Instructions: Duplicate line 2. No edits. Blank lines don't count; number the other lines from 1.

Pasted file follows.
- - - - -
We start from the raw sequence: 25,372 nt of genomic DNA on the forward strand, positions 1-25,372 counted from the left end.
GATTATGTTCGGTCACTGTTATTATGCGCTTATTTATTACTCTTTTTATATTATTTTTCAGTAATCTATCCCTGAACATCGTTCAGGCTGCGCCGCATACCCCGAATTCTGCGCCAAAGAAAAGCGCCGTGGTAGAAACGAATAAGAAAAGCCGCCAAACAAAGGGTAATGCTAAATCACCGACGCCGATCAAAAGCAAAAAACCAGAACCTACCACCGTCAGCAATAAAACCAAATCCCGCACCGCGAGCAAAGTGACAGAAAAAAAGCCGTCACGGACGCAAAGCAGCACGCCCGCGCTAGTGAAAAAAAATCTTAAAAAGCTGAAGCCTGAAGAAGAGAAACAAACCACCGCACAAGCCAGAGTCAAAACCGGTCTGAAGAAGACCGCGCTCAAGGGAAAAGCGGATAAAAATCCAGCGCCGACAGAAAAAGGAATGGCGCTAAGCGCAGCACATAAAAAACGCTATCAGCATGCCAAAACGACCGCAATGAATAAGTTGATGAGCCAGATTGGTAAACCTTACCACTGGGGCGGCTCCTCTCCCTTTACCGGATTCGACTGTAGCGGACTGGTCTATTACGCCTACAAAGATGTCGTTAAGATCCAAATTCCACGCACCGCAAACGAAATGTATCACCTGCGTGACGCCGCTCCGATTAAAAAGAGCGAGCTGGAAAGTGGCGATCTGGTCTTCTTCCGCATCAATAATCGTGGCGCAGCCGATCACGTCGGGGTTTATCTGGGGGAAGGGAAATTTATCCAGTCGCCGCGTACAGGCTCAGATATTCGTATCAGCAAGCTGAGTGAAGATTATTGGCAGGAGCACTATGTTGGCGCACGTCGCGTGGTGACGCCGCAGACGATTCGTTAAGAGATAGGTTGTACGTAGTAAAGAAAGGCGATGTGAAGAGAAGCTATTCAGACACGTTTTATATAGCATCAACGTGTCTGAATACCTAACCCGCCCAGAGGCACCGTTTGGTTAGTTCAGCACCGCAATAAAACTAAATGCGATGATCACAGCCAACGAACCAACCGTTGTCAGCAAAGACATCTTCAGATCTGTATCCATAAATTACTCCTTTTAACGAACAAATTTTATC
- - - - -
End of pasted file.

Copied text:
GATTATGTTCGGTCACTGTTATTATGCGCTTATTTATTACTCTTTTTATATTATTTTTCAGTAATCTATCCCTGAACATCGTTCAGGCTGCGCCGCATACCCCGAATTCTGCGCCAAAGAAAAGCGCCGTGGTAGAAACGAATAAGAAAAGCCGCCAAACAAAGGGTAATGCTAAATCACCGACGCCGATCAAAAGCAAAAAACCAGAACCTACCACCGTCAGCAATAAAACCAAATCCCGCACCGCGAGCAAAGTGACAGAAAAAAAGCCGTCACGGACGCAAAGCAGCACGCCCGCGCTAGTGAAAAAAAATCTTAAAAAGCTGAAGCCTGAAGAAGAGAAACAAACCACCGCACAAGCCAGAGTCAAAACCGGTCTGAAGAAGACCGCGCTCAAGGGAAAAGCGGATAAAAATCCAGCGCCGACAGAAAAAGGAATGGCGCTAAGCGCAGCACATAAAAAACGCTATCAGCATGCCAAAACGACCGCAATGAATAAGTTGATGAGCCAGATTGGTAAACCTTACCACTGGGGCGGCTCCTCTCCCTTTACCGGATTCGACTGTAGCGGACTGGTCTATTACGCCTACAAAGATGTCGTTAAGATCCAAATTCCACGCACCGCAAACGAAATGTATCACCTGCGTGACGCCGCTCCGATTAAAAAGAGCGAGCTGGAAAGTGGCGATCTGGTCTTCTTCCGCATCAATAATCGTGGCGCAGCCGATCACGTCGGGGTTTATCTGGGGGAAGGGAAATTTATCCAGTCGCCGCGTACAGGCTCAGATATTCGTATCAGCAAGCTGAGTGAAGATTATTGGCAGGAGCACTATGTTGGCGCACGTCGCGTGGTGACGCCGCAGACGATTCGTTAAGAGATAGGTTGTACGTAGTAAAGAAAGGCGATGTGAAGAGAAGCTATTCAGACACGTTTTATATAGCATCAACGTGTCTGAATACCTAACCCGCCCAGAGGCACCGTTTGGTTAGTTCAGCACCGCAATAAAACTAAATGCGATGATCACAGCCAACGAACCAACCGTTGTCAGCAAAGACATCTTCAGATCTGTATCCATAAATTACTCCTTTTAACGAACAAATTTTATC